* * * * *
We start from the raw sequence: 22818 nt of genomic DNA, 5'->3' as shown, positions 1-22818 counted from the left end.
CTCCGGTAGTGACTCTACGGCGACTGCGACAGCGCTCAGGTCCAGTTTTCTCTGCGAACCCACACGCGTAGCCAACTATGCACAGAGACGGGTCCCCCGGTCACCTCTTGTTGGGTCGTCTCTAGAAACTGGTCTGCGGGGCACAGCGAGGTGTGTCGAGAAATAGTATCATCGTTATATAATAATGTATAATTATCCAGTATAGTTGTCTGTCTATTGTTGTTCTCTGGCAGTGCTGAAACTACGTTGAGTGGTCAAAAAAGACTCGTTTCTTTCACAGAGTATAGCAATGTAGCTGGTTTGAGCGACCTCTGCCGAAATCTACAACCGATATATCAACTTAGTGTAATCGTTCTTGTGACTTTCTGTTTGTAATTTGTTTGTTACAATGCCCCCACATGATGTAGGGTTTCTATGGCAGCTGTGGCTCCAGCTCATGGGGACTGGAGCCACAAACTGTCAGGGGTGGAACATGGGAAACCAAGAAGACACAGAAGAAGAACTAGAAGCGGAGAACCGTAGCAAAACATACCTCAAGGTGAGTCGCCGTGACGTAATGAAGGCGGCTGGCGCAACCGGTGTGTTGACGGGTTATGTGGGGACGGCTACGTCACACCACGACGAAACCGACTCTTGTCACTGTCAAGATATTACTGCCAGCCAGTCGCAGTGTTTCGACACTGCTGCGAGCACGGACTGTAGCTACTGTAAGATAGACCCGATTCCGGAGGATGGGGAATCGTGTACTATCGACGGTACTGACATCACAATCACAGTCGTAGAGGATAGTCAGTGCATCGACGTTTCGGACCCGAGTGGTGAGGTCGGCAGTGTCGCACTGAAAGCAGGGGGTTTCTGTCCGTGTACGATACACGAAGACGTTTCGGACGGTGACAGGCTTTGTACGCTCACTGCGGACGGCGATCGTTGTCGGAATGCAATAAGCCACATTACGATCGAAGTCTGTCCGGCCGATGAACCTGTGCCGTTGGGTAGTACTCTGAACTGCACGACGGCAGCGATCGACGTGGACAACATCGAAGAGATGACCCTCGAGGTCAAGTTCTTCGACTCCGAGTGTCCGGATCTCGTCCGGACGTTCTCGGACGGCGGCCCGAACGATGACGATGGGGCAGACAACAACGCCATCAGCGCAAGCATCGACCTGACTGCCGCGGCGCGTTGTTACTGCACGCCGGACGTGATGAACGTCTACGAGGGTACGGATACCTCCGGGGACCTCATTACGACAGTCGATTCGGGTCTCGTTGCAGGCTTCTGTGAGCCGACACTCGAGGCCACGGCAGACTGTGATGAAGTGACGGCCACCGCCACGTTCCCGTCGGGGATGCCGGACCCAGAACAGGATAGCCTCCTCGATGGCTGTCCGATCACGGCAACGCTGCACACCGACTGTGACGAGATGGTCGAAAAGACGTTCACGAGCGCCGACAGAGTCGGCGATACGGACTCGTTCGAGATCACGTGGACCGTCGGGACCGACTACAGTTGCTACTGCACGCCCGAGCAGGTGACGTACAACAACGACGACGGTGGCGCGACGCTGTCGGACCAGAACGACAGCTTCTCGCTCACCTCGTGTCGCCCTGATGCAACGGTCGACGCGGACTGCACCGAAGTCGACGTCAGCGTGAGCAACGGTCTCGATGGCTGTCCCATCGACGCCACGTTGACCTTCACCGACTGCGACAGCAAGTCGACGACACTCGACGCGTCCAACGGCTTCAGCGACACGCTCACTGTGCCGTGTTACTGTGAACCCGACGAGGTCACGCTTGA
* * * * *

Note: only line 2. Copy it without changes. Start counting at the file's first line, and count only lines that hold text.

CTCCGGTAGTGACTCTACGGCGACTGCGACAGCGCTCAGGTCCAGTTTTCTCTGCGAACCCACACGCGTAGCCAACTATGCACAGAGACGGGTCCCCCGGTCACCTCTTGTTGGGTCGTCTCTAGAAACTGGTCTGCGGGGCACAGCGAGGTGTGTCGAGAAATAGTATCATCGTTATATAATAATGTATAATTATCCAGTATAGTTGTCTGTCTATTGTTGTTCTCTGGCAGTGCTGAAACTACGTTGAGTGGTCAAAAAAGACTCGTTTCTTTCACAGAGTATAGCAATGTAGCTGGTTTGAGCGACCTCTGCCGAAATCTACAACCGATATATCAACTTAGTGTAATCGTTCTTGTGACTTTCTGTTTGTAATTTGTTTGTTACAATGCCCCCACATGATGTAGGGTTTCTATGGCAGCTGTGGCTCCAGCTCATGGGGACTGGAGCCACAAACTGTCAGGGGTGGAACATGGGAAACCAAGAAGACACAGAAGAAGAACTAGAAGCGGAGAACCGTAGCAAAACATACCTCAAGGTGAGTCGCCGTGACGTAATGAAGGCGGCTGGCGCAACCGGTGTGTTGACGGGTTATGTGGGGACGGCTACGTCACACCACGACGAAACCGACTCTTGTCACTGTCAAGATATTACTGCCAGCCAGTCGCAGTGTTTCGACACTGCTGCGAGCACGGACTGTAGCTACTGTAAGATAGACCCGATTCCGGAGGATGGGGAATCGTGTACTATCGACGGTACTGACATCACAATCACAGTCGTAGAGGATAGTCAGTGCATCGACGTTTCGGACCCGAGTGGTGAGGTCGGCAGTGTCGCACTGAAAGCAGGGGGTTTCTGTCCGTGTACGATACACGAAGACGTTTCGGACGGTGACAGGCTTTGTACGCTCACTGCGGACGGCGATCGTTGTCGGAATGCAATAAGCCACATTACGATCGAAGTCTGTCCGGCCGATGAACCTGTGCCGTTGGGTAGTACTCTGAACTGCACGACGGCAGCGATCGACGTGGACAACATCGAAGAGATGACCCTCGAGGTCAAGTTCTTCGACTCCGAGTGTCCGGATCTCGTCCGGACGTTCTCGGACGGCGGCCCGAACGATGACGATGGGGCAGACAACAACGCCATCAGCGCAAGCATCGACCTGACTGCCGCGGCGCGTTGTTACTGCACGCCGGACGTGATGAACGTCTACGAGGGTACGGATACCTCCGGGGACCTCATTACGACAGTCGATTCGGGTCTCGTTGCAGGCTTCTGTGAGCCGACACTCGAGGCCACGGCAGACTGTGATGAAGTGACGGCCACCGCCACGTTCCCGTCGGGGATGCCGGACCCAGAACAGGATAGCCTCCTCGATGGCTGTCCGATCACGGCAACGCTGCACACCGACTGTGACGAGATGGTCGAAAAGACGTTCACGAGCGCCGACAGAGTCGGCGATACGGACTCGTTCGAGATCACGTGGACCGTCGGGACCGACTACAGTTGCTACTGCACGCCCGAGCAGGTGACGTACAACAACGACGACGGTGGCGCGACGCTGTCGGACCAGAACGACAGCTTCTCGCTCACCTCGTGTCGCCCTGATGCAACGGTCGACGCGGACTGCACCGAAGTCGACGTCAGCGTGAGCAACGGTCTCGATGGCTGTCCCATCGACGCCACGTTGACCTTCACCGACTGCGACAGCAAGTCGACGACACTCGACGCGTCCAACGGCTTCAGCGACACGCTCACTGTGCCGTGTTACTGTGAACCCGACGAGGTCACGCTTGA